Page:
3.2 Simulation Results

Regarding the subcooled boiling phenomenon in a boiling tube, the void fraction according to the height was calculated by applying the Rohsenow boiling model and the wall boiling model. The simulations were compared with the experimental results (Bartolemei and Chanturiya, 1967). In the case of the wall boiling model, as summarized in Table 1, the simulation was performed using the combinations of important parameters, such as the nucleation site density and the bubble departure diameter models. After a comparative analysis of the simulated values obtained through simulation, the Kocamustafaogullari-Ishii(KI) model of the nucleation site density model was applied as the final selected condition. Thereafter, for cases to which the KI model was applied for the bubble departure diameter model, after evaluating the grid convergence, research was carried out by varying the minimum diameter of vapor bubbles.

3.2.1 Comparison between different boiling models

Fig. 4 shows the void fraction distribution obtained by applying two different boiling models. In the Rohsenow boiling model, the comparison between simulated and experimental values showed that the initial bubble formation proceeded faster. In the wall boiling model, however, the simulation results from initial bubble formation to the bubble growth process were in relatively good agreement with the experimental values. This difference was because the Rohsenow boiling model does not appropriately reflect the boiling process by forced convection (Domalapally et al., 2012). Boiling by forced convection occurs due to the forced motion of a fluid. Therefore, to consider this phenomenon in future studies, it is necessary to make a comparison by applying the boiling model proposed by Bergles and Rohsenow (1964). On the other hand, a comparison of the void fraction values near the outlet showed that both models yielded void fractions that approximated the experimental values very closely. On the other hand, as summarized in Table 2, a comparison of the total solver elapsed time showed that the wall boiling model took approximately two times longer calculation time than the Rohsenow boiling model. Therefore, the wall boiling model appears to be more suitable for analyzing subcooled boiling problems, including the bubble formation and growth processes near the wall but required two times longer computation time.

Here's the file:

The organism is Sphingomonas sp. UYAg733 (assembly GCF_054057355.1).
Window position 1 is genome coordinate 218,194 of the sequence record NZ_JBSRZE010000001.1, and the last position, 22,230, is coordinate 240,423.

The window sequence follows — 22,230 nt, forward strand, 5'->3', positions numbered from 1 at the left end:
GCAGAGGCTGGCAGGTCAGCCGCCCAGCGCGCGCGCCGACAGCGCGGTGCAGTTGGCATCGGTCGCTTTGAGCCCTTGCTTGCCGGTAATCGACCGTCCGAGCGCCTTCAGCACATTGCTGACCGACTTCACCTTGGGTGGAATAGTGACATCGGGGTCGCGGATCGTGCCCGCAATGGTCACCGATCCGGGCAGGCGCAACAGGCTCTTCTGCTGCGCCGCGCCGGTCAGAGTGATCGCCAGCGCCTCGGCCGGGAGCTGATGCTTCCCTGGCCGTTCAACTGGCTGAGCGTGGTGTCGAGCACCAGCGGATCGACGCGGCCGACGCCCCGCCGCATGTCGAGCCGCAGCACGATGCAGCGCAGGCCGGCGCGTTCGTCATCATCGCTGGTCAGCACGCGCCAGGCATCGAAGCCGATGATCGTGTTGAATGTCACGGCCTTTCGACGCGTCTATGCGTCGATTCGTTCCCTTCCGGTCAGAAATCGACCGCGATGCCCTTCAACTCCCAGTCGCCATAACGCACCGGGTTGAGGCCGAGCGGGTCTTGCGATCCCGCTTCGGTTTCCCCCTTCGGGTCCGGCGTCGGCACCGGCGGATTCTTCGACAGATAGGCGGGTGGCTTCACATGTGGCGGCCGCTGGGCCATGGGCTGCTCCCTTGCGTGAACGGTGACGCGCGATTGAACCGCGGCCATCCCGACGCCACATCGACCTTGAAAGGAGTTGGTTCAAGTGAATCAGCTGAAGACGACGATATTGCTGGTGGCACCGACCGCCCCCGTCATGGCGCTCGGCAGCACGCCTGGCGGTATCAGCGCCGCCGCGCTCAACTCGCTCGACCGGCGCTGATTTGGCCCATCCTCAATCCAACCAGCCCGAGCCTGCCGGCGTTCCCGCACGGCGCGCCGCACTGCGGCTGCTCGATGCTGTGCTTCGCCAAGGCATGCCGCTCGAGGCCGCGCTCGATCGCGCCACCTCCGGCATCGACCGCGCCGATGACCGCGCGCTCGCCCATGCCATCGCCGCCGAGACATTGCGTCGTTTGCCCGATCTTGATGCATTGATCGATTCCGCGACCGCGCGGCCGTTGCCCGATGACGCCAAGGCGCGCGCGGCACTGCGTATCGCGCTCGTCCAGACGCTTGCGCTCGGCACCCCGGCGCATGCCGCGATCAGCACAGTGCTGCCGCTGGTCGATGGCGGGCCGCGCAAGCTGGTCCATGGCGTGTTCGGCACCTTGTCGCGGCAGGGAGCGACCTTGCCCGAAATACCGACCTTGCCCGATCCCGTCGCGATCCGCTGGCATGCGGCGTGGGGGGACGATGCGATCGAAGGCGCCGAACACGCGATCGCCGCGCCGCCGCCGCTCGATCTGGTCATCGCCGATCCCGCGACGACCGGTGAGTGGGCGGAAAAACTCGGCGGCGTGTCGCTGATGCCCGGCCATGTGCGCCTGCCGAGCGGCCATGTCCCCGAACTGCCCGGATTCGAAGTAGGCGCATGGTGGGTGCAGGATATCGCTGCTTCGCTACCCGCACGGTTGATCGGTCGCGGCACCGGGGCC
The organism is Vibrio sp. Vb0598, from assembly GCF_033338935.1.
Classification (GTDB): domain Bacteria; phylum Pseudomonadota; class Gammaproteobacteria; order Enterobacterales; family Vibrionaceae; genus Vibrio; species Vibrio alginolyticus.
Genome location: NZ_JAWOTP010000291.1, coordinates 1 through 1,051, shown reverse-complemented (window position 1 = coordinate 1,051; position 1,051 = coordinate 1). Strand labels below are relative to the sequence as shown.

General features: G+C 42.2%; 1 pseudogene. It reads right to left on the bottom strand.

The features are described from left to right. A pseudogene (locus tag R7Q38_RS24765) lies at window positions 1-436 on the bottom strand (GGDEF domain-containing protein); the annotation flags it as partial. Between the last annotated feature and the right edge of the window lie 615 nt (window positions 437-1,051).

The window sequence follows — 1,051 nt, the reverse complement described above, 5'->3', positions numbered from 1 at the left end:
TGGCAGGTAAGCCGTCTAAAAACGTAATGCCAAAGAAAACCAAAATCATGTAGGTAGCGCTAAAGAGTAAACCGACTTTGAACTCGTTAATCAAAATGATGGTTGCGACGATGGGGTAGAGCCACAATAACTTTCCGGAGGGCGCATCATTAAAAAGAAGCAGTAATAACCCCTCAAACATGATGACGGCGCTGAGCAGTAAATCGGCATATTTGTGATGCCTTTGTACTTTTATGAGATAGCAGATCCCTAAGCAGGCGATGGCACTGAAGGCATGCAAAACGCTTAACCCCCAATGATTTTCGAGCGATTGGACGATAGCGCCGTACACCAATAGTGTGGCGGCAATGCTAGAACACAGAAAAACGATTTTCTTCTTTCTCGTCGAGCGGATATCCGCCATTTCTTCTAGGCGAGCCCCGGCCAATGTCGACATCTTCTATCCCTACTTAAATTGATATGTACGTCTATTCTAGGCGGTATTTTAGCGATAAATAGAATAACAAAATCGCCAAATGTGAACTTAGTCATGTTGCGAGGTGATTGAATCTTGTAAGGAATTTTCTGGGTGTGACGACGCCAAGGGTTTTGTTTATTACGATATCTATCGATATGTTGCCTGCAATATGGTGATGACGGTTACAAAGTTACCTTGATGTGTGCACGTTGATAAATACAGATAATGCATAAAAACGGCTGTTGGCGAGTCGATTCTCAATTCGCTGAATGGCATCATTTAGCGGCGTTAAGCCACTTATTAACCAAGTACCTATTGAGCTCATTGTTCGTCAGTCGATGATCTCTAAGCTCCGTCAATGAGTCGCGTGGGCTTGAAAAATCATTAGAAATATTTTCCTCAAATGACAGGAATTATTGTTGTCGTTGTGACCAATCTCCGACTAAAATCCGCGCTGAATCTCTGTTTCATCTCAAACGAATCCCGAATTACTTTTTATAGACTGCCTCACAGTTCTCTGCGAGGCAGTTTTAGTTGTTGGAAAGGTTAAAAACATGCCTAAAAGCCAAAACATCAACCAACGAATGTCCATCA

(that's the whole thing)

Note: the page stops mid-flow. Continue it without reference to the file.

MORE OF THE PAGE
3.2.2 Comparison of the simulation results by different combinations of nucleation site density and bubble departure diameter models (Cases 1-3 & 9)

For Cases 1-3 and 9 in Table 1, Fig. 5 shows the void fraction distribution according to the height. Comparative analysis is needed because the accuracy of the wall boiling model varies according to the combination of the nucleation site density model and the bubble departure diameter model. An examination of the void fraction distribution obtained by each model combination showed that the changes depending on the bubble departure diameter model were more pronounced than those depending on the nucleation site density model. For this reason, the results obtained by applying the KI model as the bubble departure diameter model were closer to the experimental values. On the other hand, the comparison of Case 2 with case 9 showed that Case 9, in which the KI model was applied as the nucleation site density model, approximated more closely the range of the void fraction distributions measured in the experiment. Based on these results, for the cases where the KI model was applied for both the nucleation site density model and the bubble departure diameter model, the grid convergence test and the sensitivity test were conducted to evaluate the grid convergence and sensitivity according to the minimum bubble diameter. Sections 3.2.3 and 3.2.4 present the methods and results of the grid convergence test and the sensitivity test, respectively.

3.2.3 Grid convergence test (Cases 4–6, 9, 12 & 13)